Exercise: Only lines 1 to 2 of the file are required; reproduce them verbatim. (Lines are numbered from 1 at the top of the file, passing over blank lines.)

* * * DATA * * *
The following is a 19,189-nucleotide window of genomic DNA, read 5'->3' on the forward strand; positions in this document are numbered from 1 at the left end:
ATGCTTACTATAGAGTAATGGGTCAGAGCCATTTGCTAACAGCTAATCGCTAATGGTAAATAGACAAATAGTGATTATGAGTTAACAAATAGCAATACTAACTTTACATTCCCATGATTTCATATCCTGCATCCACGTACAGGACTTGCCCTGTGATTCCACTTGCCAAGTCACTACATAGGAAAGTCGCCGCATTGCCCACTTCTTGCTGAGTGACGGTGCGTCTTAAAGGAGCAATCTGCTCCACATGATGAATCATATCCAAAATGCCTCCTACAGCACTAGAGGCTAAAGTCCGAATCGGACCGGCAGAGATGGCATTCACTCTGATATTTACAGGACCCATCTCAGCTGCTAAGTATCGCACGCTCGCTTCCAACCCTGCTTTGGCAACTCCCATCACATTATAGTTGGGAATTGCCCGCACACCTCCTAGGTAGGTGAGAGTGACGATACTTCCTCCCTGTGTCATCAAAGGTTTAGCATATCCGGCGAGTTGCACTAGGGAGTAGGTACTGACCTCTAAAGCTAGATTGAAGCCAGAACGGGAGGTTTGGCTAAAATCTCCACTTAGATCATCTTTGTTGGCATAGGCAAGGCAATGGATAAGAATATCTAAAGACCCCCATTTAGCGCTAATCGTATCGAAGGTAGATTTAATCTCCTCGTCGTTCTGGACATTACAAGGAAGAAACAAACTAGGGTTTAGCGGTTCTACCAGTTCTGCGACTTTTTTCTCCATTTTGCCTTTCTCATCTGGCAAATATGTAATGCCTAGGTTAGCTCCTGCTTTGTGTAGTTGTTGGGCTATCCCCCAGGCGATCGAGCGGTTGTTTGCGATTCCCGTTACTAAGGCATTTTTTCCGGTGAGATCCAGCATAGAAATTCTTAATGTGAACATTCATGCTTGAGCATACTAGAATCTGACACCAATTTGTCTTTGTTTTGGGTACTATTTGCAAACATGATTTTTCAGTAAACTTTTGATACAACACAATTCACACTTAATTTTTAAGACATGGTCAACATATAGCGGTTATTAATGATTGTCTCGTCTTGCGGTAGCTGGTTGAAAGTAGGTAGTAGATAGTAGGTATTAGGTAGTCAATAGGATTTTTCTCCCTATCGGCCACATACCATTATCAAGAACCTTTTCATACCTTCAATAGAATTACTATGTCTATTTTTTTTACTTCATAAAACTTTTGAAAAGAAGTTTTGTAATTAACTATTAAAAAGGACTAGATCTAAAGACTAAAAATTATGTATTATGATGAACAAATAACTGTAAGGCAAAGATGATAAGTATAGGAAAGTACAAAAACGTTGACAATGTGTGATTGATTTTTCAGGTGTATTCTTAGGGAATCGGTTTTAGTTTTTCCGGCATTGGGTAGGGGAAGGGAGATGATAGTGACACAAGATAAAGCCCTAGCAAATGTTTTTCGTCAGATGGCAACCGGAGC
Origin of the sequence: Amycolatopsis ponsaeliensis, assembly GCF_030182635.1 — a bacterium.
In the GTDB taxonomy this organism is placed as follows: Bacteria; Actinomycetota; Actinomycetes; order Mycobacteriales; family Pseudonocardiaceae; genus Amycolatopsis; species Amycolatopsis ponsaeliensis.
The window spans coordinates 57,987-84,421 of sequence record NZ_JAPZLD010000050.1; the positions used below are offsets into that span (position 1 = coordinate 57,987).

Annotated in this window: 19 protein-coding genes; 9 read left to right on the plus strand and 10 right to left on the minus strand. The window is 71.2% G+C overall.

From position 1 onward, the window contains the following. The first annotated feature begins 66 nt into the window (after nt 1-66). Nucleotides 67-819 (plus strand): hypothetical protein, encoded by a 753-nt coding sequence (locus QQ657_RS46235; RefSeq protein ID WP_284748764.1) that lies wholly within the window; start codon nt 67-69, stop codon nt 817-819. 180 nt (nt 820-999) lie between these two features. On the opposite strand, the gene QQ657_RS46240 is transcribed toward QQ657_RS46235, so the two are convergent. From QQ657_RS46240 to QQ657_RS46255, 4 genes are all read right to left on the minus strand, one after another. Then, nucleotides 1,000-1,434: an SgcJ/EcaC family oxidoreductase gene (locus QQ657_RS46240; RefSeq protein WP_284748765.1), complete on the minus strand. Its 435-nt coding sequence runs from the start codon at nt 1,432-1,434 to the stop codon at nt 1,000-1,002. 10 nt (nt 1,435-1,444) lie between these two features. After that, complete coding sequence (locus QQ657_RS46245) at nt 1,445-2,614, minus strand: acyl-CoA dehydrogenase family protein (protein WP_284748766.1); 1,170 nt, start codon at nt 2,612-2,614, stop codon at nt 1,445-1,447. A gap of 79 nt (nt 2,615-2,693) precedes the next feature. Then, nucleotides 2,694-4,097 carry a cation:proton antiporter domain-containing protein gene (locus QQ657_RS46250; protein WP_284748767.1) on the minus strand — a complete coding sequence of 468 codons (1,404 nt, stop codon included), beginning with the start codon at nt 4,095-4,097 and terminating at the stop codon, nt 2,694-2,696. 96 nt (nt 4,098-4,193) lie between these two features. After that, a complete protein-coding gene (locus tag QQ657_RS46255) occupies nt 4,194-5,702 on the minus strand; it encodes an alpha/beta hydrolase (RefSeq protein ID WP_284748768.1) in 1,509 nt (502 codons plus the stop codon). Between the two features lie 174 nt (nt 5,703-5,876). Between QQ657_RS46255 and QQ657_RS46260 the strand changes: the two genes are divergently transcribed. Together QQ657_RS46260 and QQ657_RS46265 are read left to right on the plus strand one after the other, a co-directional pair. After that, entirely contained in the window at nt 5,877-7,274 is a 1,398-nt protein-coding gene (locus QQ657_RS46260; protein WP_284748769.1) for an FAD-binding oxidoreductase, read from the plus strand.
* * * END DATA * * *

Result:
The following is a 19,189-nucleotide window of genomic DNA, read 5'->3' on the forward strand; positions in this document are numbered from 1 at the left end:
ATGCTTACTATAGAGTAATGGGTCAGAGCCATTTGCTAACAGCTAATCGCTAATGGTAAATAGACAAATAGTGATTATGAGTTAACAAATAGCAATACTAACTTTACATTCCCATGATTTCATATCCTGCATCCACGTACAGGACTTGCCCTGTGATTCCACTTGCCAAGTCACTACATAGGAAAGTCGCCGCATTGCCCACTTCTTGCTGAGTGACGGTGCGTCTTAAAGGAGCAATCTGCTCCACATGATGAATCATATCCAAAATGCCTCCTACAGCACTAGAGGCTAAAGTCCGAATCGGACCGGCAGAGATGGCATTCACTCTGATATTTACAGGACCCATCTCAGCTGCTAAGTATCGCACGCTCGCTTCCAACCCTGCTTTGGCAACTCCCATCACATTATAGTTGGGAATTGCCCGCACACCTCCTAGGTAGGTGAGAGTGACGATACTTCCTCCCTGTGTCATCAAAGGTTTAGCATATCCGGCGAGTTGCACTAGGGAGTAGGTACTGACCTCTAAAGCTAGATTGAAGCCAGAACGGGAGGTTTGGCTAAAATCTCCACTTAGATCATCTTTGTTGGCATAGGCAAGGCAATGGATAAGAATATCTAAAGACCCCCATTTAGCGCTAATCGTATCGAAGGTAGATTTAATCTCCTCGTCGTTCTGGACATTACAAGGAAGAAACAAACTAGGGTTTAGCGGTTCTACCAGTTCTGCGACTTTTTTCTCCATTTTGCCTTTCTCATCTGGCAAATATGTAATGCCTAGGTTAGCTCCTGCTTTGTGTAGTTGTTGGGCTATCCCCCAGGCGATCGAGCGGTTGTTTGCGATTCCCGTTACTAAGGCATTTTTTCCGGTGAGATCCAGCATAGAAATTCTTAATGTGAACATTCATGCTTGAGCATACTAGAATCTGACACCAATTTGTCTTTGTTTTGGGTACTATTTGCAAACATGATTTTTCAGTAAACTTTTGATACAACACAATTCACACTTAATTTTTAAGACATGGTCAACATATAGCGGTTATTAATGATTGTCTCGTCTTGCGGTAGCTGGTTGAAAGTAGGTAGTAGATAGTAGGTATTAGGTAGTCAATAGGATTTTTCTCCCTATCGGCCACATACCATTATCAAGAACCTTTTCATACCTTCAATAGAATTACTATGTCTATTTTTTTTACTTCATAAAACTTTTGAAAAGAAGTTTTGTAATTAACTATTAAAAAGGACTAGATCTAAAGACTAAAAATTATGTATTATGATGAACAAATAACTGTAAGGCAAAGATGATAAGTATAGGAAAGTACAAAAACGTTGACAATGTGTGATTGATTTTTCAGGTGTATTCTTAGGGAATCGGTTTTAGTTTTTCCGGCATTGGGTAGGGGAAGGGAGATGATAGTGACACAAGATAAAGCCCTAGCAAATGTTTTTCGTCAGATGGCAACCGGAGC